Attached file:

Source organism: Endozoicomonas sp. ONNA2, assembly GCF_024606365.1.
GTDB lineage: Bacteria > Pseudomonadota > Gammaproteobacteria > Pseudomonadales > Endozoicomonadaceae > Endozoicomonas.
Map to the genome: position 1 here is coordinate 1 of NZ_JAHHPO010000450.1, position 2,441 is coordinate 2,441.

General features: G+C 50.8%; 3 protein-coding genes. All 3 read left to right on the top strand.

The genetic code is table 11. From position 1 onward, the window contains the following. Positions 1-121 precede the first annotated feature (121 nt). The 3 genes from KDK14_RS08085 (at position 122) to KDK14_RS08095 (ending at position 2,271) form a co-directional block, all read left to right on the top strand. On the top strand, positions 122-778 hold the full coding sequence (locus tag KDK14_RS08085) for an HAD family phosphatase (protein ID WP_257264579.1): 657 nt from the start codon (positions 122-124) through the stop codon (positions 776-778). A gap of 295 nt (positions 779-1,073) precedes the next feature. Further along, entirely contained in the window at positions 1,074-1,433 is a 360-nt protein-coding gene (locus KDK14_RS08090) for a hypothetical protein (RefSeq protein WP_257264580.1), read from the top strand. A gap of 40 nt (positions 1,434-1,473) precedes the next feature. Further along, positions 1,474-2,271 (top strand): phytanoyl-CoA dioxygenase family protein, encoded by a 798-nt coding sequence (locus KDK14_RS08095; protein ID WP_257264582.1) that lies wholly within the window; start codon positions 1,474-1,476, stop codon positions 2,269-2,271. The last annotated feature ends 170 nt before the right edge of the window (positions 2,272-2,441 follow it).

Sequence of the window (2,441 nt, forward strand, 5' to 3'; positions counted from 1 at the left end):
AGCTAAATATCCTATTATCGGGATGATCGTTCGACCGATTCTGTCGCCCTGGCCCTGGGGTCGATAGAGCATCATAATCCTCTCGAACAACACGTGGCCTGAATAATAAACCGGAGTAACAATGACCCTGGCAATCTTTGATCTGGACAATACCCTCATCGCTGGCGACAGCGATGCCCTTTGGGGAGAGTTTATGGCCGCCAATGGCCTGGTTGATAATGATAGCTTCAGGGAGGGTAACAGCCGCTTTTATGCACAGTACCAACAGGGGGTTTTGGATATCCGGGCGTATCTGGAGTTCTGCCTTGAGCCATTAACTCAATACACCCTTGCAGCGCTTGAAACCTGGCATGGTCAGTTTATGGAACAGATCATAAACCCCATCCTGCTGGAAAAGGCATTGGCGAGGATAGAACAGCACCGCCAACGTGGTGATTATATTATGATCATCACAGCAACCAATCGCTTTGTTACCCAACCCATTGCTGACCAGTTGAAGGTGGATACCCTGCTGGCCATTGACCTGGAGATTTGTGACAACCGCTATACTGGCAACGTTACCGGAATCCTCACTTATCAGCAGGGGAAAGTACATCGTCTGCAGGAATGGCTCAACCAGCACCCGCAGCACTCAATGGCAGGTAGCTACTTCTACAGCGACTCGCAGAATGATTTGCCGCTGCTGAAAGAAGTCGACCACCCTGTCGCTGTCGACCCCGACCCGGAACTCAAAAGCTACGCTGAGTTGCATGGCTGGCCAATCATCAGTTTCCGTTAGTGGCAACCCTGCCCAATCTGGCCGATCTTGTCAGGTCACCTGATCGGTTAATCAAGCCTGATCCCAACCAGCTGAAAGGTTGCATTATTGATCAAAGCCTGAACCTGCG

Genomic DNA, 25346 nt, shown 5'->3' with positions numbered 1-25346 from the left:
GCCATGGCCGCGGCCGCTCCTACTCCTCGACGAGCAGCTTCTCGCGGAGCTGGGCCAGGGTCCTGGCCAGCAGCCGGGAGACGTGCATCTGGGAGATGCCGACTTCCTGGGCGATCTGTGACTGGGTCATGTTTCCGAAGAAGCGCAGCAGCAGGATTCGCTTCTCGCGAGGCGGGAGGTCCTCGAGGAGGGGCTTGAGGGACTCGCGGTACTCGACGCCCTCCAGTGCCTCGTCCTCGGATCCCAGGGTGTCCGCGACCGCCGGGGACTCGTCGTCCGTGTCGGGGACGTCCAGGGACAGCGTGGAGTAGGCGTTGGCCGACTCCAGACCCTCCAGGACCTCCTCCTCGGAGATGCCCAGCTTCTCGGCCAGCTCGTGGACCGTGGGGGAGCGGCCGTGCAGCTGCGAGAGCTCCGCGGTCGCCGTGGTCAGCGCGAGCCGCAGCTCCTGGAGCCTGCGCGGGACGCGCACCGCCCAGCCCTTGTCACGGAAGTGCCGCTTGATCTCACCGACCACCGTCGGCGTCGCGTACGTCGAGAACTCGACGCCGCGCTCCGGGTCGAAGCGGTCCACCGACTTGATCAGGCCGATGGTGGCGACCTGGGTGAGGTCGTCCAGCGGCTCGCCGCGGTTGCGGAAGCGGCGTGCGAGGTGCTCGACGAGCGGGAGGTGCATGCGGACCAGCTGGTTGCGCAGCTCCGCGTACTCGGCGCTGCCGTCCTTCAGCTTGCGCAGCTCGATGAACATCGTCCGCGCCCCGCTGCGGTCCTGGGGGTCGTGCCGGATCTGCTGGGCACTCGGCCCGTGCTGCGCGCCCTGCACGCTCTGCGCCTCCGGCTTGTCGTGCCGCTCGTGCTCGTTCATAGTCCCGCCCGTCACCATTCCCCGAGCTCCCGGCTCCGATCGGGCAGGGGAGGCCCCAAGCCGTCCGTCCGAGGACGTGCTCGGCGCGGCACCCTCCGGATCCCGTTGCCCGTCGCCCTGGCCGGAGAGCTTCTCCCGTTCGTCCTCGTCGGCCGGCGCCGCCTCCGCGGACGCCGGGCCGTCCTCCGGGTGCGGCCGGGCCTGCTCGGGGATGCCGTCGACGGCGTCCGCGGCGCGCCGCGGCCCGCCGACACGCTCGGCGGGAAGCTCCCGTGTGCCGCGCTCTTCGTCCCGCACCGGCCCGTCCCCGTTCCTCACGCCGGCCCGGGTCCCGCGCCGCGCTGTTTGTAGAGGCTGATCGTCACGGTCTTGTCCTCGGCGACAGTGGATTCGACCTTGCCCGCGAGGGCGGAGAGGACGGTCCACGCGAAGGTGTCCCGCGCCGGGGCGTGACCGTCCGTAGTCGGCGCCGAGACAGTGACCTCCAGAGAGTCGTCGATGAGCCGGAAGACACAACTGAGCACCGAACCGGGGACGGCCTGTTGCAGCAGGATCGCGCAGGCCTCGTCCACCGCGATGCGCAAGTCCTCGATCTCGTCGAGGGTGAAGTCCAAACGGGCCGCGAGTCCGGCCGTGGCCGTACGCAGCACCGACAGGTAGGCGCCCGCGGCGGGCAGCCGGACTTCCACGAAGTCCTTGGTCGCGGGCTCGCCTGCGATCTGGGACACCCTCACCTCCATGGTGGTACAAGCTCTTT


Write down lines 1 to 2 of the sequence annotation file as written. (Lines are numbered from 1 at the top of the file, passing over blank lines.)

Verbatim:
Source organism: Endozoicomonas sp. ONNA2, assembly GCF_024606365.1.
GTDB lineage: Bacteria > Pseudomonadota > Gammaproteobacteria > Pseudomonadales > Endozoicomonadaceae > Endozoicomonas.